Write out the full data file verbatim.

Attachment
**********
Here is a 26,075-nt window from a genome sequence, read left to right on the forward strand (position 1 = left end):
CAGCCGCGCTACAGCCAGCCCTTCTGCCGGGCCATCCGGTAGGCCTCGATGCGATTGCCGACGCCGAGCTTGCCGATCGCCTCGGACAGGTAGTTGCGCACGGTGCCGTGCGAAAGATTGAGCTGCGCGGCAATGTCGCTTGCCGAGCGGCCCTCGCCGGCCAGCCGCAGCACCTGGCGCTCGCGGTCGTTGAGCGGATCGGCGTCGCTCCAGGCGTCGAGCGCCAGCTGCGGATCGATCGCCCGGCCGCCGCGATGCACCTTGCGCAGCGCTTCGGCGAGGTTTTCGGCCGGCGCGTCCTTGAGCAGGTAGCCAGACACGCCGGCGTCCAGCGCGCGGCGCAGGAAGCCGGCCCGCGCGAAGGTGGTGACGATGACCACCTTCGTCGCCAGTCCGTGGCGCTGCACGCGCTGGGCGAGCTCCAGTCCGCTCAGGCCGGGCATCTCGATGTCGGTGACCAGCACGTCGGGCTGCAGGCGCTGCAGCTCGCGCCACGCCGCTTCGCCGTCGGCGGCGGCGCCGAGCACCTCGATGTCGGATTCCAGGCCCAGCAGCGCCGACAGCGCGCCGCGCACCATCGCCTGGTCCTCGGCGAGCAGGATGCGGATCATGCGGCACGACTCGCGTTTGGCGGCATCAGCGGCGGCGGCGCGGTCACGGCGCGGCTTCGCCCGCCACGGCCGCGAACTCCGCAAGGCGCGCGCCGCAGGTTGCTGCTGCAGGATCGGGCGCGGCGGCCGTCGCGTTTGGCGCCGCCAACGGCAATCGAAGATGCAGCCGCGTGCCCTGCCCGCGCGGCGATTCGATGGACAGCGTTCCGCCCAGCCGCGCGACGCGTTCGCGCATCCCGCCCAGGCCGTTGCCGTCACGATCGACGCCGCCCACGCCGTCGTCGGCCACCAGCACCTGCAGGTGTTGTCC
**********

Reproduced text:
Here is a 26,075-nt window from a genome sequence, read left to right on the forward strand (position 1 = left end):
CAGCCGCGCTACAGCCAGCCCTTCTGCCGGGCCATCCGGTAGGCCTCGATGCGATTGCCGACGCCGAGCTTGCCGATCGCCTCGGACAGGTAGTTGCGCACGGTGCCGTGCGAAAGATTGAGCTGCGCGGCAATGTCGCTTGCCGAGCGGCCCTCGCCGGCCAGCCGCAGCACCTGGCGCTCGCGGTCGTTGAGCGGATCGGCGTCGCTCCAGGCGTCGAGCGCCAGCTGCGGATCGATCGCCCGGCCGCCGCGATGCACCTTGCGCAGCGCTTCGGCGAGGTTTTCGGCCGGCGCGTCCTTGAGCAGGTAGCCAGACACGCCGGCGTCCAGCGCGCGGCGCAGGAAGCCGGCCCGCGCGAAGGTGGTGACGATGACCACCTTCGTCGCCAGTCCGTGGCGCTGCACGCGCTGGGCGAGCTCCAGTCCGCTCAGGCCGGGCATCTCGATGTCGGTGACCAGCACGTCGGGCTGCAGGCGCTGCAGCTCGCGCCACGCCGCTTCGCCGTCGGCGGCGGCGCCGAGCACCTCGATGTCGGATTCCAGGCCCAGCAGCGCCGACAGCGCGCCGCGCACCATCGCCTGGTCCTCGGCGAGCAGGATGCGGATCATGCGGCACGACTCGCGTTTGGCGGCATCAGCGGCGGCGGCGCGGTCACGGCGCGGCTTCGCCCGCCACGGCCGCGAACTCCGCAAGGCGCGCGCCGCAGGTTGCTGCTGCAGGATCGGGCGCGGCGGCCGTCGCGTTTGGCGCCGCCAACGGCAATCGAAGATGCAGCCGCGTGCCCTGCCCGCGCGGCGATTCGATGGACAGCGTTCCGCCCAGCCGCGCGACGCGTTCGCGCATCCCGCCCAGGCCGTTGCCGTCACGATCGACGCCGCCCACGCCGTCGTCGGCCACCAGCACCTGCAGGTGTTGTCC